Winter depression may heed hormonal signal

It’s the most wonderful time of the year, according to a popular holiday song. Yet it’s the most excruciating time for people who endure the biological tidings of discomfort and gloom that are linked to winter’s arrival, according to a new study.


A specific shift of the body’s daily pacemaker, akin to one that regulates seasonal behavior in many mammals, underlies recurring winter depression, contend psychiatrist Thomas A. Wehr of the National Institute of Mental Health (NIMH) in Bethesda, Md., and his coworkers.

“These results vindicate what we suspected about this condition when we first described it in 1984,” says NIMH psychiatrist Norman E. Rosenthal, a coauthor of the new report in the December Archives of General Psychiatry. Conducting a study big enough to probe the condition’s biological bases has taken years, he notes.

Winter depression, or seasonal affective disorder (SAD), includes weight gain, increased sleep, decreased physical activity, and loss of interest in sex. Comparable responses occur in many mammals as sunlight wanes in winter. In these creatures, when the brain detects shortening of day length, it secretes melatonin for a longer time at night. Melatonin is a hormone that regulates sleep.

To see if similar melatonin changes occur in people, Wehr’s group recruited 110 volunteers, half with SAD and half without. The scientists measured melatonin concentrations in blood samples obtained from the participants every 30 minutes for 24 hours in each season.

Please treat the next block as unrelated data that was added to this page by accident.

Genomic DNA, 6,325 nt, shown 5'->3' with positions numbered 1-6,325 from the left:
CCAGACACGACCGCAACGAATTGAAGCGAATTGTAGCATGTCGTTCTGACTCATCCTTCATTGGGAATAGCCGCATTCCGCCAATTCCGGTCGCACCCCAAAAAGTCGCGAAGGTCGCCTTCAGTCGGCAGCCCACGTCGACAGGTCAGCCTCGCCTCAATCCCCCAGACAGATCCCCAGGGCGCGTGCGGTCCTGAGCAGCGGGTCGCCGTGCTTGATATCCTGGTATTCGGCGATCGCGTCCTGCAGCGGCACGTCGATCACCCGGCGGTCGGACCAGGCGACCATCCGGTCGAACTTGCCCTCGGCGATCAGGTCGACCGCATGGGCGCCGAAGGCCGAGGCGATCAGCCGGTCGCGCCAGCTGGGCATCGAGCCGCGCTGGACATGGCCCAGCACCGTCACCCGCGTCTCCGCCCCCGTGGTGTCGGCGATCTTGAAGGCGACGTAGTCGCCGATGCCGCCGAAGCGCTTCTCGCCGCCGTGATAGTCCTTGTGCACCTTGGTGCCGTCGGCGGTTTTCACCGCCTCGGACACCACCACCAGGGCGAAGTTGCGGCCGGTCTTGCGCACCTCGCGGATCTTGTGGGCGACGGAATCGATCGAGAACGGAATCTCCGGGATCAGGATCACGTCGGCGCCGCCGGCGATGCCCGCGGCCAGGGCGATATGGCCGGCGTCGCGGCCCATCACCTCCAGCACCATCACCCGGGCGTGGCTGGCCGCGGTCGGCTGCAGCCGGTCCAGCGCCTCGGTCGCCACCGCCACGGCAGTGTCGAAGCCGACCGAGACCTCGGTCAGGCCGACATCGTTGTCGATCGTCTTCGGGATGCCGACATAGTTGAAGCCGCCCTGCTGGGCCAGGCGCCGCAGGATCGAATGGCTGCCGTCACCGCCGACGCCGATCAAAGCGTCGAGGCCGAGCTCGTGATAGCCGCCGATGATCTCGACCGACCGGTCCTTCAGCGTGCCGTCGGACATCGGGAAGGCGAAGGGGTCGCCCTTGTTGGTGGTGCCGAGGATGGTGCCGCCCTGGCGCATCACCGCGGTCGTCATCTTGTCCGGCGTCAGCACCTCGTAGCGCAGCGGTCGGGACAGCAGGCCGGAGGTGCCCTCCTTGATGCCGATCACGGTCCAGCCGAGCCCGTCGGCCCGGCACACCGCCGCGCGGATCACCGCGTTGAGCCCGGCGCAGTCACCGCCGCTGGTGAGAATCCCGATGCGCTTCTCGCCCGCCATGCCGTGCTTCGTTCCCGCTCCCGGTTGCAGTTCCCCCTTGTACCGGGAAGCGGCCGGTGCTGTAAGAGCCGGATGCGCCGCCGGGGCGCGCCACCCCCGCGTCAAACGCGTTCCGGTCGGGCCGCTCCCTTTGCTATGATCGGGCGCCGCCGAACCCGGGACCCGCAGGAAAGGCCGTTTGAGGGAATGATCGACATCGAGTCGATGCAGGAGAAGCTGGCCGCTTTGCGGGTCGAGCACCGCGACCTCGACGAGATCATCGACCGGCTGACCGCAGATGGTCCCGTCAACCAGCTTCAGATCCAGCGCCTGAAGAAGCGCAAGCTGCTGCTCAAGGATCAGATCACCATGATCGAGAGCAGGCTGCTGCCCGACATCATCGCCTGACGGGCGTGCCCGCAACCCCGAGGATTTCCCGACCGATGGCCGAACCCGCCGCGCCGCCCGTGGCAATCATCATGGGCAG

The researchers found that the duration of melatonin release was steady at 9 hours throughout the year in the participants without SAD. In those with SAD, nightly melatonin secretion lasted, on average, 38 minutes longer in the winter than in the summer, with the greatest durations being about 9 hours. This seasonal disparity was more pronounced in men than in women.

Melatonin secretion began at about the same time in the early evening for people in both groups. For volunteers with SAD, most of their extra melatonin activity in winter occurred at the end of the night. The lengthening of nightly melatonin secretion from summer to winter in SAD may somehow trigger the condition, Wehr and his colleagues theorize.

“This study provides important evidence that winter depression is, at least in part, related to biological rhythms,” says psychiatrist Al Lewy of the Oregon Health Sciences University in Portland. In his studies of SAD patients, Lewy sees a delay in nightly onset of melatonin release. He suspects that it’s caused by the later dawn each morning during the winter. His research suggests that morning doses of bright light dampen winter depression by advancing the start of nightly melatonin secretion by 1 to 2 hours (SN: 10/24/98, p. 260: without necessarily lengthening the duration of that secretion.

Although Wehr’s team has conducted the largest SAD study to date, questions remain about how to interpret the results, comments psychologist Michael Terman of Columbia University in the same journal.

For instance, Terman speculates, among 12 of the 55 SAD volunteers in the NIMH study who experienced euphoria, excess energy, and other manic symptoms in the summer, shorter periods of melatonin secretion may largely reflect early awakening in that season. Their exposure to early-morning light, rather than SAD, would have cut off melatonin secretion, Terman holds.

Bruce Bower has written about the behavioral sciences for Science News since 1984. He writes about psychology, anthropology, archaeology and mental health issues.